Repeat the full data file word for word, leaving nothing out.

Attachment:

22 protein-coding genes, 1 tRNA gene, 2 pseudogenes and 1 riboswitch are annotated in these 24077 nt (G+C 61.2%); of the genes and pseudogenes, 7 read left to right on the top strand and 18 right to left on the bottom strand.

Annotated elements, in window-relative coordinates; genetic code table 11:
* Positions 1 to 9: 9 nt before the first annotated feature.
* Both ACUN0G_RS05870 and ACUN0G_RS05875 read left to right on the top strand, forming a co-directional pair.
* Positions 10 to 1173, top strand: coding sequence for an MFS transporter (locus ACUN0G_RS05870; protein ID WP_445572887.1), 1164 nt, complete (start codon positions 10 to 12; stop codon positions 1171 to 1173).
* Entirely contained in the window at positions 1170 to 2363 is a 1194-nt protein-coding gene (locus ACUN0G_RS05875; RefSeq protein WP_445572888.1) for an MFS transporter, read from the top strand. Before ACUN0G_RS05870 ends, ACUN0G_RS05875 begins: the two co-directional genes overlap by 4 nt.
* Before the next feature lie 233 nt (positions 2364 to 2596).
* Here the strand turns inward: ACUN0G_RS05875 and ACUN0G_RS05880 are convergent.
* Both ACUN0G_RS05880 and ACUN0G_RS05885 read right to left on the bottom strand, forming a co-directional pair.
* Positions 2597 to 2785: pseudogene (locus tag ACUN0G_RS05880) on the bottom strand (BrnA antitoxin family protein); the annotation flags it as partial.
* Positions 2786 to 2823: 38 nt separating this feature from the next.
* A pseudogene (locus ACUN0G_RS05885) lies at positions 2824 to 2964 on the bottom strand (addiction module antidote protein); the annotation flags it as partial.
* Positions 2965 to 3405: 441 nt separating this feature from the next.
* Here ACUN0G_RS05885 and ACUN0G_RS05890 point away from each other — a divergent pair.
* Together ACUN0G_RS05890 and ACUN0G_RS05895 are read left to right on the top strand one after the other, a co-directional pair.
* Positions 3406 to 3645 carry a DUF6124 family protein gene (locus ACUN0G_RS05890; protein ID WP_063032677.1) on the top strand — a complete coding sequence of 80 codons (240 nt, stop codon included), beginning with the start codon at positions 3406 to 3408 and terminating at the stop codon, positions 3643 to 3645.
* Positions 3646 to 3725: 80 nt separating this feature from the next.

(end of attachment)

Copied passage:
22 protein-coding genes, 1 tRNA gene, 2 pseudogenes and 1 riboswitch are annotated in these 24077 nt (G+C 61.2%); of the genes and pseudogenes, 7 read left to right on the top strand and 18 right to left on the bottom strand.

Annotated elements, in window-relative coordinates; genetic code table 11:
* Positions 1 to 9: 9 nt before the first annotated feature.
* Both ACUN0G_RS05870 and ACUN0G_RS05875 read left to right on the top strand, forming a co-directional pair.
* Positions 10 to 1173, top strand: coding sequence for an MFS transporter (locus ACUN0G_RS05870; protein ID WP_445572887.1), 1164 nt, complete (start codon positions 10 to 12; stop codon positions 1171 to 1173).
* Entirely contained in the window at positions 1170 to 2363 is a 1194-nt protein-coding gene (locus ACUN0G_RS05875; RefSeq protein WP_445572888.1) for an MFS transporter, read from the top strand. Before ACUN0G_RS05870 ends, ACUN0G_RS05875 begins: the two co-directional genes overlap by 4 nt.
* Before the next feature lie 233 nt (positions 2364 to 2596).
* Here the strand turns inward: ACUN0G_RS05875 and ACUN0G_RS05880 are convergent.
* Both ACUN0G_RS05880 and ACUN0G_RS05885 read right to left on the bottom strand, forming a co-directional pair.
* Positions 2597 to 2785: pseudogene (locus tag ACUN0G_RS05880) on the bottom strand (BrnA antitoxin family protein); the annotation flags it as partial.
* Positions 2786 to 2823: 38 nt separating this feature from the next.
* A pseudogene (locus ACUN0G_RS05885) lies at positions 2824 to 2964 on the bottom strand (addiction module antidote protein); the annotation flags it as partial.
* Positions 2965 to 3405: 441 nt separating this feature from the next.
* Here ACUN0G_RS05885 and ACUN0G_RS05890 point away from each other — a divergent pair.
* Together ACUN0G_RS05890 and ACUN0G_RS05895 are read left to right on the top strand one after the other, a co-directional pair.
* Positions 3406 to 3645 carry a DUF6124 family protein gene (locus ACUN0G_RS05890; protein ID WP_063032677.1) on the top strand — a complete coding sequence of 80 codons (240 nt, stop codon included), beginning with the start codon at positions 3406 to 3408 and terminating at the stop codon, positions 3643 to 3645.
* Positions 3646 to 3725: 80 nt separating this feature from the next.